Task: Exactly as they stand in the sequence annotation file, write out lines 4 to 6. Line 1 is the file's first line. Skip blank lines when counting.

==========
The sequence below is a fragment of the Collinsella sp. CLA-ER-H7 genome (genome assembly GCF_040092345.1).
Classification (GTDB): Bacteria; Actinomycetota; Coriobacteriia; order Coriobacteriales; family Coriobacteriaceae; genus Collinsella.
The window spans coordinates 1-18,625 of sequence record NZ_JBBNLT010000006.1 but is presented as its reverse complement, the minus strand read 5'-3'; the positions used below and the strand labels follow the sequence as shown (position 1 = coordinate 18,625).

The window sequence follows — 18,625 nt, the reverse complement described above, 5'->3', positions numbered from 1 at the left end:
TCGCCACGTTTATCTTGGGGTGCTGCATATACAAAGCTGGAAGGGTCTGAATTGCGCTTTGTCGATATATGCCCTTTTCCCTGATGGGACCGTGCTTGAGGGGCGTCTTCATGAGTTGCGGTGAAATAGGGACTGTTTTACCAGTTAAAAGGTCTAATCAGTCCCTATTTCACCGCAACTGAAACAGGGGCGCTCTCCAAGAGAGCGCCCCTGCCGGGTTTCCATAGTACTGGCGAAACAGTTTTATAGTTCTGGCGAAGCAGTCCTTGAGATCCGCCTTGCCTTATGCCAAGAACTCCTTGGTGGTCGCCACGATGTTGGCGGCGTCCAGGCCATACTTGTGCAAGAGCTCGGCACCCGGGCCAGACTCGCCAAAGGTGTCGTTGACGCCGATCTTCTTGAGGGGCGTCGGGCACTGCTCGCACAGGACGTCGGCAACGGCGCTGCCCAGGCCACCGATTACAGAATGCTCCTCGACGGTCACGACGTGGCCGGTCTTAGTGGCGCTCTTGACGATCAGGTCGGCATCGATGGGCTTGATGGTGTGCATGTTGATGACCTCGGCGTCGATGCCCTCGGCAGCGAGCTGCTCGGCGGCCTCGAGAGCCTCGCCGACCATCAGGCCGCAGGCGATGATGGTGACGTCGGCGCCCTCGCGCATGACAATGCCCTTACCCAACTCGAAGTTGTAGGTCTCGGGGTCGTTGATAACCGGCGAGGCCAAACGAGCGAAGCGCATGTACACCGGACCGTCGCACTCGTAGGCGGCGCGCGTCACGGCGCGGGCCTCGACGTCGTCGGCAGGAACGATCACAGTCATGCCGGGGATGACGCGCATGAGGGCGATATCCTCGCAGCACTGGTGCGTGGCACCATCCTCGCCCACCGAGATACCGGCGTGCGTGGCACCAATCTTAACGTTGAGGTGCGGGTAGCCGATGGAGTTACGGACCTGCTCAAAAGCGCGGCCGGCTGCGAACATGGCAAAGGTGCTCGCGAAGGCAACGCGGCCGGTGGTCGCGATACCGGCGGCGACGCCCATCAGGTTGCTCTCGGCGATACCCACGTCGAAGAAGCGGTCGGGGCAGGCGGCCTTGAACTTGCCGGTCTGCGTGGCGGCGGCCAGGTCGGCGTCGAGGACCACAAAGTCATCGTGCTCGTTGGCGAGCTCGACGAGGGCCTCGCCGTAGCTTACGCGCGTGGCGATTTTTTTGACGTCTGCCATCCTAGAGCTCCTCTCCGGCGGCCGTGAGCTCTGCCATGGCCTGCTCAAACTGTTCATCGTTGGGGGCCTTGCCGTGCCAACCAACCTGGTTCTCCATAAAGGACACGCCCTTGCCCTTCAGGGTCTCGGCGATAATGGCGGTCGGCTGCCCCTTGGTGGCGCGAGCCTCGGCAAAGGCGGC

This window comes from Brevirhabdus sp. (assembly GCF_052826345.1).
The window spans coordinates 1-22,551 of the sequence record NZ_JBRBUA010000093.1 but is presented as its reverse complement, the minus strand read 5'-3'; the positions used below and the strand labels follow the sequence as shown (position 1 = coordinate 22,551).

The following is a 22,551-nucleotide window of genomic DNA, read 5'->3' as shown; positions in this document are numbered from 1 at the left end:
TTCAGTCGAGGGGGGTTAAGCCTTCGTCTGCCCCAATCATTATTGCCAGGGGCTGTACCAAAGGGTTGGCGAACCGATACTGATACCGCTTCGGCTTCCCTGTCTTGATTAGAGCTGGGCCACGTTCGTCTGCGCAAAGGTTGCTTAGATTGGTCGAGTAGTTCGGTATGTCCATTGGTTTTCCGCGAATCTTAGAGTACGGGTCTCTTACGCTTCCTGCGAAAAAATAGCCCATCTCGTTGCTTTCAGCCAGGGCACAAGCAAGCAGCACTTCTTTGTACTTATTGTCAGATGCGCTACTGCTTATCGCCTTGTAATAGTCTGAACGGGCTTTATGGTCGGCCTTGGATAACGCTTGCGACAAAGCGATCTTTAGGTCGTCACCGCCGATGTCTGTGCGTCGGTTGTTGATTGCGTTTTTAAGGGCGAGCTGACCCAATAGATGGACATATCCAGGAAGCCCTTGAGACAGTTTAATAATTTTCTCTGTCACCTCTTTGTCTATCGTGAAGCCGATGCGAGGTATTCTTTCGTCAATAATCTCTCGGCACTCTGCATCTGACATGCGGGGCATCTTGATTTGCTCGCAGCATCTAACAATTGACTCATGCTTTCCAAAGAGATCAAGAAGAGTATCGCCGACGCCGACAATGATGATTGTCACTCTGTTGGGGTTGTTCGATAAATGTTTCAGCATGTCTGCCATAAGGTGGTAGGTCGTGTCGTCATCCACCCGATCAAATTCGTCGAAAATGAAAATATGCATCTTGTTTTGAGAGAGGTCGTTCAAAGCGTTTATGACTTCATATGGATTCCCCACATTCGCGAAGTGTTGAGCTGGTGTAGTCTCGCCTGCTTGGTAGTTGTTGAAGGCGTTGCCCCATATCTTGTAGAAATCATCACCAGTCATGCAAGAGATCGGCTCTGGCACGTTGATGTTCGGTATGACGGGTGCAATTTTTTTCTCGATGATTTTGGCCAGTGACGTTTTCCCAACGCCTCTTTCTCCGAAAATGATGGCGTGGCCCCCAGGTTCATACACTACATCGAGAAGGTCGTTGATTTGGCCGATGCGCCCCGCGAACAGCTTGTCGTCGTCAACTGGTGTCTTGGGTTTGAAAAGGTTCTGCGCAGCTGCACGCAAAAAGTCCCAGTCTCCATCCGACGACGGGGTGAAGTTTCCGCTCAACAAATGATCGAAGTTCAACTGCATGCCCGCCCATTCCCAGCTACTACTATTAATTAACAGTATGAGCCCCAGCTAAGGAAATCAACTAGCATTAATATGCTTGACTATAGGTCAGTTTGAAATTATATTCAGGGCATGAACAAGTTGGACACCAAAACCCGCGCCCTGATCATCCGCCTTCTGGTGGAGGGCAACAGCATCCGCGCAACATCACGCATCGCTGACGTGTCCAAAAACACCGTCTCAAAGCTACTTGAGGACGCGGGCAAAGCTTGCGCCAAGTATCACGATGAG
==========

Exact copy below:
The window sequence follows — 18,625 nt, the reverse complement described above, 5'->3', positions numbered from 1 at the left end:
TCGCCACGTTTATCTTGGGGTGCTGCATATACAAAGCTGGAAGGGTCTGAATTGCGCTTTGTCGATATATGCCCTTTTCCCTGATGGGACCGTGCTTGAGGGGCGTCTTCATGAGTTGCGGTGAAATAGGGACTGTTTTACCAGTTAAAAGGTCTAATCAGTCCCTATTTCACCGCAACTGAAACAGGGGCGCTCTCCAAGAGAGCGCCCCTGCCGGGTTTCCATAGTACTGGCGAAACAGTTTTATAGTTCTGGCGAAGCAGTCCTTGAGATCCGCCTTGCCTTATGCCAAGAACTCCTTGGTGGTCGCCACGATGTTGGCGGCGTCCAGGCCATACTTGTGCAAGAGCTCGGCACCCGGGCCAGACTCGCCAAAGGTGTCGTTGACGCCGATCTTCTTGAGGGGCGTCGGGCACTGCTCGCACAGGACGTCGGCAACGGCGCTGCCCAGGCCACCGATTACAGAATGCTCCTCGACGGTCACGACGTGGCCGGTCTTAGTGGCGCTCTTGACGATCAGGTCGGCATCGATGGGCTTGATGGTGTGCATGTTGATGACCTCGGCGTCGATGCCCTCGGCAGCGAGCTGCTCGGCGGCCTCGAGAGCCTCGCCGACCATCAGGCCGCAGGCGATGATGGTGACGTCGGCGCCCTCGCGCATGACAATGCCCTTACCCAACTCGAAGTTGTAGGTCTCGGGGTCGTTGATAACCGGCGAGGCCAAACGAGCGAAGCGCATGTACACCGGACCGTCGCACTCGTAGGCGGCGCGCGTCACGGCGCGGGCCTCGACGTCGTCGGCAGGAACGATCACAGTCATGCCGGGGATGACGCGCATGAGGGCGATATCCTCGCAGCACTGGTGCGTGGCACCATCCTCGCCCACCGAGATACCGGCGTGCGTGGCACCAATCTTAACGTTGAGGTGCGGGTAGCCGATGGAGTTACGGACCTGCTCAAAAGCGCGGCCGGCTGCGAACATGGCAAAGGTGCTCGCGAAGGCAACGCGGCCGGTGGTCGCGATACCGGCGGCGACGCCCATCAGGTTGCTCTCGGCGATACCCACGTCGAAGAAGCGGTCGGGGCAGGCGGCCTTGAACTTGCCGGTCTGCGTGGCGGCGGCCAGGTCGGCGTCGAGGACCACAAAGTCATCGTGCTCGTTGGCGAGCTCGACGAGGGCCTCGCCGTAGCTTACGCGCGTGGCGATTTTTTTGACGTCTGCCATCCTAGAGCTCCTCTCCGGCGGCCGTGAGCTCTGCCATGGCCTGCTCAAACTGTTCATCGTTGGGGGCCTTGCCGTGCCAACCAACCTGGTTCTCCATAAAGGACACGCCCTTGCCCTTCAGGGTCTCGGCGATAATGGCGGTCGGCTGCCCCTTGGTGGCGCGAGCCTCGGCAAAGGCGGC

This window comes from Brevirhabdus sp. (assembly GCF_052826345.1).